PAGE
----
If the sight of a Smurf-like Will Smith in the teaser trailers for Aladdin had you shuddering in your boots, you weren’t alone.
The Twitter community was in an uproar about the very, very blue Genie when the initial trailers were released and lucky for us, Disney listened. You can breathe easy – you won’t be subjected to two hours of a blue-hued Smith in this live-action remake of Disney’s beloved animated film from 1992. However, you might be aware of a giant Robin Williams’ shaped shadow cast across the entire remake. Smith, despite all his Fresh Prince attitude, doesn’t quite fill the magic lamp left behind by the late, great comedian.
As with all of Disney’s live-action remakes, the casting of cherished characters is always up for hot debate and Aladdin’s casting had its fair share of controversy. In 2017, it was reported that despite a plethora of extremely talented POC actors, Disney was having difficulty finding culturally appropriate actors to depict Jasmine and Aladdin. This once again highlighted the glaring problem Hollywood has with hiring people of colour in lead roles.
When Disney finally made a closely scrutinised decision, they announced two relatively unknown actors in the iconic roles – Naomi Scott as Princess Jasmine and Mena Massoud as Aladdin. Although Aladdin is the title character, this film is very much Jasmine’s kingdom. Scott’s powerful portrayal of the strong-willed princess will undoubtedly have little girls everywhere inspired. Massoud does Aladdin justice, but his character just doesn’t have the same quick-witted cunningness as his animated counterpart (Scott Weinger), nor singing voice.
The standout character by far was the Magic Carpet – such a sweet, naïve character who enjoys building sandcastles but is never far away when its levitating properties are needed. And of course, Abu the monkey is there every step of the way stealing just as many hearts as trinkets from the market.
Marwan Kenzari’s portrayal of villain Jafar can be described as lacklustre, possibly even meme-worthy. Kenzari doesn’t generate enough malicious energy for the audience to truly detest the character, and when the original animated character was just so sinister he gave children everywhere nightmares – this is deeply disappointing.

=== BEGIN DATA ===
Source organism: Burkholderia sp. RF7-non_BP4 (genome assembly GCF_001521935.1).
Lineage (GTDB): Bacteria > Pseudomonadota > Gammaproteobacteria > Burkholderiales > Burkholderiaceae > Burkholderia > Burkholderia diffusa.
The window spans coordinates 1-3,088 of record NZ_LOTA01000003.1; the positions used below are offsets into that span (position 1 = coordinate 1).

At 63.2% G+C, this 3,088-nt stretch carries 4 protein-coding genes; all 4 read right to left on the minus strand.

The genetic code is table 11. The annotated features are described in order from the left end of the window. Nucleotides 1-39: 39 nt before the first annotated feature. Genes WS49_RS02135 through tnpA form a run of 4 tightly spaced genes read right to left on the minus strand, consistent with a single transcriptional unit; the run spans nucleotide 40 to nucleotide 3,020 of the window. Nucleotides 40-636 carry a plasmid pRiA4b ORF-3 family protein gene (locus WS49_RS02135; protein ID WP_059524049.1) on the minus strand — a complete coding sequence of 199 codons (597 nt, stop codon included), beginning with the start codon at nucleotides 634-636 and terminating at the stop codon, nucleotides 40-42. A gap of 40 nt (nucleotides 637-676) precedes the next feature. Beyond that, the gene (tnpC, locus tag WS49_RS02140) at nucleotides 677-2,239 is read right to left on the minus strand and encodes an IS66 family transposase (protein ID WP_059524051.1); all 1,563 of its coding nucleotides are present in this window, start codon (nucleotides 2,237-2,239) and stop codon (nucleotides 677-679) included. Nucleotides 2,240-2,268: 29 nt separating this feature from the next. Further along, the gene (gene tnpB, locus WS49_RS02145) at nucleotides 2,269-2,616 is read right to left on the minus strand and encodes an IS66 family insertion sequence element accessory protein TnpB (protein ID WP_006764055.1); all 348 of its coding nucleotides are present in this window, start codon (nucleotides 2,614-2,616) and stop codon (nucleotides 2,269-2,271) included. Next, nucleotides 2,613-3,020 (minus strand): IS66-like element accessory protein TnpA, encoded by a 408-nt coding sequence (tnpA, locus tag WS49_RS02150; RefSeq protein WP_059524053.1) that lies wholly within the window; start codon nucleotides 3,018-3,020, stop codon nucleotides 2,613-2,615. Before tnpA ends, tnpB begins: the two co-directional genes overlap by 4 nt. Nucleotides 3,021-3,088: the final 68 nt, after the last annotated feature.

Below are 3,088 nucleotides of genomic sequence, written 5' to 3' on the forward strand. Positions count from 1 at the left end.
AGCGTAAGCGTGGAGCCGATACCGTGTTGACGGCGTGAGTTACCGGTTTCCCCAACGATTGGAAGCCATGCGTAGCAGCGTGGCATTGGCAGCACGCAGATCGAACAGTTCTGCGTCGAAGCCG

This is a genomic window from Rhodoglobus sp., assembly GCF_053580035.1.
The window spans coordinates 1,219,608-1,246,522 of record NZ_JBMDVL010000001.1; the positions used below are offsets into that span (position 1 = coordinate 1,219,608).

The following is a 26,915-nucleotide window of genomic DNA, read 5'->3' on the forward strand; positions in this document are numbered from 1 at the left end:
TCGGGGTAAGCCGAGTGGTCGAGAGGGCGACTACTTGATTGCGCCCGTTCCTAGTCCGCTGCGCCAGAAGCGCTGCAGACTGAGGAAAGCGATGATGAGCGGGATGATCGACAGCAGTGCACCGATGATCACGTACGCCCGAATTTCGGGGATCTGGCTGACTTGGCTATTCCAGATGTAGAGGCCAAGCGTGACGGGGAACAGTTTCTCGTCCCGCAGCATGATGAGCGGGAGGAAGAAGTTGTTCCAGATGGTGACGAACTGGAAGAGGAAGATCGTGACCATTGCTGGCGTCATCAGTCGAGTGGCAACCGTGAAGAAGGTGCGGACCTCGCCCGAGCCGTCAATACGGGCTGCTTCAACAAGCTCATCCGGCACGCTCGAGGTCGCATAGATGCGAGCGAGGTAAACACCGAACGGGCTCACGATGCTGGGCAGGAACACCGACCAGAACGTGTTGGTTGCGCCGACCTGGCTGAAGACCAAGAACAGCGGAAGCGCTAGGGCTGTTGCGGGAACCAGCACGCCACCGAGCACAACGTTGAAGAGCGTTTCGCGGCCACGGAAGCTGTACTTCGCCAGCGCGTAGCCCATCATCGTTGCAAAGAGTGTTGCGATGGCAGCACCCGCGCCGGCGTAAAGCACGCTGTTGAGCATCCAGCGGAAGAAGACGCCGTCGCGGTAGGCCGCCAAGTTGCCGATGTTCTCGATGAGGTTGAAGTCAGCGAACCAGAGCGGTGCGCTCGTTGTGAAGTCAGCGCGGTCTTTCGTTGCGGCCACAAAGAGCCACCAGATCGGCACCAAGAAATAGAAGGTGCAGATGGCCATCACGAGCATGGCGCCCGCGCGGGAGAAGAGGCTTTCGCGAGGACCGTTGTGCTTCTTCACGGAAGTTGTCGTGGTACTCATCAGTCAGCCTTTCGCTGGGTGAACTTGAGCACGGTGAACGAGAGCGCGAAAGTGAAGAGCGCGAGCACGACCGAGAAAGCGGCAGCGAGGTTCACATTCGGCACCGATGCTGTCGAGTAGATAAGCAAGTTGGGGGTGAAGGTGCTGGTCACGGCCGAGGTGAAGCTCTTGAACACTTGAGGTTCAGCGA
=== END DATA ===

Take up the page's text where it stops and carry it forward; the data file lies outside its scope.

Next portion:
This reimagining of Aladdin is undoubtedly lavish. The set is gilded with gold and glitzy tapestries and the costumes mesmerising. The dance sequence to Prince Ali’s song is so elaborate, colourful and entertaining it could have doubled in length and not lost its audience’s interest.
Guy Ritchie as director is an interesting choice; his expertise lies in gangster films. He is recorded as saying his five children were behind his decision to take on the family film. However, just because a director is a father doesn’t mean he is automatically a skilled family filmmaker. There were probably too many clunky cuts and odd framing choices which did not serve the film well.
The thought of a whole generation of children growing up with this version of Aladdin is a little bit disheartening, and 90’s kids are likely to baulk at this attempt to redefine their childhoods. Re-watch the original to be reminded of Disney’s heyday.
Sir Patrick Stewart campaigned for the role of Jafar. He had previously turned down the role in Aladdin (1992) and has regretted it ever since.